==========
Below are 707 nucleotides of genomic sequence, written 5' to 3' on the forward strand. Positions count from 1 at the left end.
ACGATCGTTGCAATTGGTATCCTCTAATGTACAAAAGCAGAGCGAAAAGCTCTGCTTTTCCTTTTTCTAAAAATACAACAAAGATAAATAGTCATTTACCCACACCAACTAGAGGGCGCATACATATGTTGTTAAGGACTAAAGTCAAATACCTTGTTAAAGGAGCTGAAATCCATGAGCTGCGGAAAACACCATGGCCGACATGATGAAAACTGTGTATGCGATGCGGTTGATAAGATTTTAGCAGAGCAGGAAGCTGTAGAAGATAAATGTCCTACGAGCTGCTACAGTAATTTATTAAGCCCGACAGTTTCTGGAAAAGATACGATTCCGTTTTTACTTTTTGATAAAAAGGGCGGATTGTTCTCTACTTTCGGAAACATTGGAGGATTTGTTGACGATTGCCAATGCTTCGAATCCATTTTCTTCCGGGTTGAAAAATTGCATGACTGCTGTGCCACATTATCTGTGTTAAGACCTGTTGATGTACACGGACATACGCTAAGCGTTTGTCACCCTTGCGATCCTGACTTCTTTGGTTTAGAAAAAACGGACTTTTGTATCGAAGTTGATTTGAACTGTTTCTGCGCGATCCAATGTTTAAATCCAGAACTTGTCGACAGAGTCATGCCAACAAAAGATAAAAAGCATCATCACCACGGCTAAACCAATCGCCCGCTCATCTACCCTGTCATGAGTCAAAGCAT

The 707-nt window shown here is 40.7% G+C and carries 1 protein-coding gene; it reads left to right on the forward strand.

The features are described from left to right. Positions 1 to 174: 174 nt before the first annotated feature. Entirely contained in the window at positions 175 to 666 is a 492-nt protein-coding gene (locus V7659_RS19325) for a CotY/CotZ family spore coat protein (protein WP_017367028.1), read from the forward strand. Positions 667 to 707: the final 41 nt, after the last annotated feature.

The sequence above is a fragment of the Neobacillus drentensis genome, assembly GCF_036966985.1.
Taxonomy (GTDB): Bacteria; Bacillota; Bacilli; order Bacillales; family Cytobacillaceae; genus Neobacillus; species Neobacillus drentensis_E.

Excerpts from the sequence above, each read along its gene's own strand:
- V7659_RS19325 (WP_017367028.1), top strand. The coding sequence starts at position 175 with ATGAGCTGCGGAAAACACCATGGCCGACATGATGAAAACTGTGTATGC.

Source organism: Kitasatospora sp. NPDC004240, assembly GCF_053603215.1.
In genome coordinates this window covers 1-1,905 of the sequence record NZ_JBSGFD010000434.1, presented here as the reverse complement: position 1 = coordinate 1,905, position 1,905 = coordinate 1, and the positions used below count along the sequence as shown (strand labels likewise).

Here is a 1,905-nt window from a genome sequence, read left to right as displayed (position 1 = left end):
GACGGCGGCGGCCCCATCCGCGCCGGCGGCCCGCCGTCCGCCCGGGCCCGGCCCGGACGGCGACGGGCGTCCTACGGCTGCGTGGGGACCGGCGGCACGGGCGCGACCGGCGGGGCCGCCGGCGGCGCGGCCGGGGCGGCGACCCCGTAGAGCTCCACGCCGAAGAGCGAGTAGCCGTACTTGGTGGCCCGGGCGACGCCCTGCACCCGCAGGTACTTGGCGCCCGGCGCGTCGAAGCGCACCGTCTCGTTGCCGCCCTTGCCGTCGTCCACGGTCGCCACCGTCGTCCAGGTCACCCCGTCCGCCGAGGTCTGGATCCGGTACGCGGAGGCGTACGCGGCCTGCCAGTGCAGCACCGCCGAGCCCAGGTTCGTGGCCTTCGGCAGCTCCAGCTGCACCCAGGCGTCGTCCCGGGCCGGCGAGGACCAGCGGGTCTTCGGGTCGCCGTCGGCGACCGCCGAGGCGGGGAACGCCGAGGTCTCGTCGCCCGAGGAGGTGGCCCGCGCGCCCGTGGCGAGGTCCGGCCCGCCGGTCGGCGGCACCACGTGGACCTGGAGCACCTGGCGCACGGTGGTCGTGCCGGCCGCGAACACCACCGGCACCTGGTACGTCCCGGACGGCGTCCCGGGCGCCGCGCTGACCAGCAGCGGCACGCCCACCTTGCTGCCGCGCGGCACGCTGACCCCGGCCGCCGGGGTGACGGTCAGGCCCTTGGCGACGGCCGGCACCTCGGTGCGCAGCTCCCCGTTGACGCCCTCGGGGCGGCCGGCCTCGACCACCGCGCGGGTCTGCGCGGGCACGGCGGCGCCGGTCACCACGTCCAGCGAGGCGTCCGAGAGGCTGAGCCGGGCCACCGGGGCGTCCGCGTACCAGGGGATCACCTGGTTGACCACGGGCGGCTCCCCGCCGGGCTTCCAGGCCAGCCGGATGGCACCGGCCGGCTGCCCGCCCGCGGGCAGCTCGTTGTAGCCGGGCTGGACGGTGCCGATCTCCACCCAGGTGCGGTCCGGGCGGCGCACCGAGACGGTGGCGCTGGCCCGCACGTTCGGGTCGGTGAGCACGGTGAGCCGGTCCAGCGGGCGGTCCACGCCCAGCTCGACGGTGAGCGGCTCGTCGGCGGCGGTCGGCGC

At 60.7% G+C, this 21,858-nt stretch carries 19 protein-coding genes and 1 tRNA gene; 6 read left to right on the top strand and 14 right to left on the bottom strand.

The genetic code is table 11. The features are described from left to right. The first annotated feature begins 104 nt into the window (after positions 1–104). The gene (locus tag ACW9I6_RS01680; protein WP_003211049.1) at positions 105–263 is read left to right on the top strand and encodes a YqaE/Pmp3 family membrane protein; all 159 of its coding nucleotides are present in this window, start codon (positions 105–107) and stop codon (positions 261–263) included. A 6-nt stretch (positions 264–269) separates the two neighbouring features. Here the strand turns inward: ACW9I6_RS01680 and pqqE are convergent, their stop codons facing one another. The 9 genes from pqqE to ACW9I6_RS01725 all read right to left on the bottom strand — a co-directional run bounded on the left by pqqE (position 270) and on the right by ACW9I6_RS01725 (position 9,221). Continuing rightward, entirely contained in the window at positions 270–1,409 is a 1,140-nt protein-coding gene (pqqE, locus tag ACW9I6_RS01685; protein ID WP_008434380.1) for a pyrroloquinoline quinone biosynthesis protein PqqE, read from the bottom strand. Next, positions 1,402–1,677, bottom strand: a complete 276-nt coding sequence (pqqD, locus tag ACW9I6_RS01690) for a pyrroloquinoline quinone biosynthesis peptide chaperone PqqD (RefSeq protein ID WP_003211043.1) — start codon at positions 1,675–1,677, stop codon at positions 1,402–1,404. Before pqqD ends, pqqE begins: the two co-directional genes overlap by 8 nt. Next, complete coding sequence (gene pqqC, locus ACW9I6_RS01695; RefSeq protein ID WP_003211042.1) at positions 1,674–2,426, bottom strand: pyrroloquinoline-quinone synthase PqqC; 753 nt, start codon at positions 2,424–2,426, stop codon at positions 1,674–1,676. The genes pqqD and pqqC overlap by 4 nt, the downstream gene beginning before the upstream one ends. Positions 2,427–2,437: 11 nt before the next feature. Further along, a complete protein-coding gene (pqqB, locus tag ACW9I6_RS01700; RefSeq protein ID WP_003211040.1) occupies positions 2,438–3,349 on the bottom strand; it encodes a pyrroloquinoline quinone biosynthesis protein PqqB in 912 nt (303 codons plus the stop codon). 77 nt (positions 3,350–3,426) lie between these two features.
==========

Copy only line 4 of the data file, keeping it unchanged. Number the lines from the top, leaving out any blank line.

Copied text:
The features are described from left to right. Positions 1 to 174: 174 nt before the first annotated feature. Entirely contained in the window at positions 175 to 666 is a 492-nt protein-coding gene (locus V7659_RS19325) for a CotY/CotZ family spore coat protein (protein WP_017367028.1), read from the forward strand. Positions 667 to 707: the final 41 nt, after the last annotated feature.